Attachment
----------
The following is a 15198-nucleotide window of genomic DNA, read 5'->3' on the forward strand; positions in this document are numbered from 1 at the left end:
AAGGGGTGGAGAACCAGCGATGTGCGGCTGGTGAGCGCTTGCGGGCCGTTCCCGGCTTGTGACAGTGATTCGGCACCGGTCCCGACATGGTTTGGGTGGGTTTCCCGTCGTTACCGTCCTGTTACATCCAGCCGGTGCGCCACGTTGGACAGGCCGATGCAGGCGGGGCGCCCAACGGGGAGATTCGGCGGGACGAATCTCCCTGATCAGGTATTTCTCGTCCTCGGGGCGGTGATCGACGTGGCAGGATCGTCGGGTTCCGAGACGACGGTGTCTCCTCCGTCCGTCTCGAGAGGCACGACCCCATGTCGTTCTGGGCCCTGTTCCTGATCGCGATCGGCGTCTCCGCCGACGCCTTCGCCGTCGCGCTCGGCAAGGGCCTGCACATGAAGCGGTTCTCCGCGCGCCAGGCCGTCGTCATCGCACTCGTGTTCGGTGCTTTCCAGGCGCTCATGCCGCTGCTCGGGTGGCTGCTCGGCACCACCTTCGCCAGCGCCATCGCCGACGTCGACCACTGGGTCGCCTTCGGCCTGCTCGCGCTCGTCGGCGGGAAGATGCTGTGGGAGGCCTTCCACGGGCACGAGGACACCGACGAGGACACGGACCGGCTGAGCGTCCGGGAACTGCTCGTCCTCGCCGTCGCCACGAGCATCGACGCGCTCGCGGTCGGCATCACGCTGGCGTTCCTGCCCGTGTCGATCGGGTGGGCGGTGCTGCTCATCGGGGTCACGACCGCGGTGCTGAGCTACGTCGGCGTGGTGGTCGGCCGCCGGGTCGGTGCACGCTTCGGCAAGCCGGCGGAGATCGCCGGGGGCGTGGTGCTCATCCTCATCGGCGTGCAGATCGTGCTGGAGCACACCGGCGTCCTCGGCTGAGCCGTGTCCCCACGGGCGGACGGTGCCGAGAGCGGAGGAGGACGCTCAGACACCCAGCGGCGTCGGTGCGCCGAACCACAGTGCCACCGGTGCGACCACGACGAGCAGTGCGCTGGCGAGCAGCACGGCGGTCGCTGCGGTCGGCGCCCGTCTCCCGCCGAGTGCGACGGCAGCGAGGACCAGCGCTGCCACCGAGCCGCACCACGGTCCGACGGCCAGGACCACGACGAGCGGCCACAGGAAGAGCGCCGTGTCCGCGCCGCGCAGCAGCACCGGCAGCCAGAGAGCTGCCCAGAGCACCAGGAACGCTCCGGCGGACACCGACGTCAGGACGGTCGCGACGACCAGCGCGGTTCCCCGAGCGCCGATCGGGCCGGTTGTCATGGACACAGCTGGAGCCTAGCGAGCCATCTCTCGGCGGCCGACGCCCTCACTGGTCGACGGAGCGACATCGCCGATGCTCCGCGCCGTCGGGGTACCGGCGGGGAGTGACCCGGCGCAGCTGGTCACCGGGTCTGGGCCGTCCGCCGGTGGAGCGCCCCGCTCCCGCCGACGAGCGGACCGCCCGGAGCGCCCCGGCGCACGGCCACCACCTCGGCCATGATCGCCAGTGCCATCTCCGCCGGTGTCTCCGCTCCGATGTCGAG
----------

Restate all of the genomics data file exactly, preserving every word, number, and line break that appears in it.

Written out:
The following is a 15198-nucleotide window of genomic DNA, read 5'->3' on the forward strand; positions in this document are numbered from 1 at the left end:
AAGGGGTGGAGAACCAGCGATGTGCGGCTGGTGAGCGCTTGCGGGCCGTTCCCGGCTTGTGACAGTGATTCGGCACCGGTCCCGACATGGTTTGGGTGGGTTTCCCGTCGTTACCGTCCTGTTACATCCAGCCGGTGCGCCACGTTGGACAGGCCGATGCAGGCGGGGCGCCCAACGGGGAGATTCGGCGGGACGAATCTCCCTGATCAGGTATTTCTCGTCCTCGGGGCGGTGATCGACGTGGCAGGATCGTCGGGTTCCGAGACGACGGTGTCTCCTCCGTCCGTCTCGAGAGGCACGACCCCATGTCGTTCTGGGCCCTGTTCCTGATCGCGATCGGCGTCTCCGCCGACGCCTTCGCCGTCGCGCTCGGCAAGGGCCTGCACATGAAGCGGTTCTCCGCGCGCCAGGCCGTCGTCATCGCACTCGTGTTCGGTGCTTTCCAGGCGCTCATGCCGCTGCTCGGGTGGCTGCTCGGCACCACCTTCGCCAGCGCCATCGCCGACGTCGACCACTGGGTCGCCTTCGGCCTGCTCGCGCTCGTCGGCGGGAAGATGCTGTGGGAGGCCTTCCACGGGCACGAGGACACCGACGAGGACACGGACCGGCTGAGCGTCCGGGAACTGCTCGTCCTCGCCGTCGCCACGAGCATCGACGCGCTCGCGGTCGGCATCACGCTGGCGTTCCTGCCCGTGTCGATCGGGTGGGCGGTGCTGCTCATCGGGGTCACGACCGCGGTGCTGAGCTACGTCGGCGTGGTGGTCGGCCGCCGGGTCGGTGCACGCTTCGGCAAGCCGGCGGAGATCGCCGGGGGCGTGGTGCTCATCCTCATCGGCGTGCAGATCGTGCTGGAGCACACCGGCGTCCTCGGCTGAGCCGTGTCCCCACGGGCGGACGGTGCCGAGAGCGGAGGAGGACGCTCAGACACCCAGCGGCGTCGGTGCGCCGAACCACAGTGCCACCGGTGCGACCACGACGAGCAGTGCGCTGGCGAGCAGCACGGCGGTCGCTGCGGTCGGCGCCCGTCTCCCGCCGAGTGCGACGGCAGCGAGGACCAGCGCTGCCACCGAGCCGCACCACGGTCCGACGGCCAGGACCACGACGAGCGGCCACAGGAAGAGCGCCGTGTCCGCGCCGCGCAGCAGCACCGGCAGCCAGAGAGCTGCCCAGAGCACCAGGAACGCTCCGGCGGACACCGACGTCAGGACGGTCGCGACGACCAGCGCGGTTCCCCGAGCGCCGATCGGGCCGGTTGTCATGGACACAGCTGGAGCCTAGCGAGCCATCTCTCGGCGGCCGACGCCCTCACTGGTCGACGGAGCGACATCGCCGATGCTCCGCGCCGTCGGGGTACCGGCGGGGAGTGACCCGGCGCAGCTGGTCACCGGGTCTGGGCCGTCCGCCGGTGGAGCGCCCCGCTCCCGCCGACGAGCGGACCGCCCGGAGCGCCCCGGCGCACGGCCACCACCTCGGCCATGATCGCCAGTGCCATCTCCGCCGGTGTCTCCGCTCCGATGTCGAG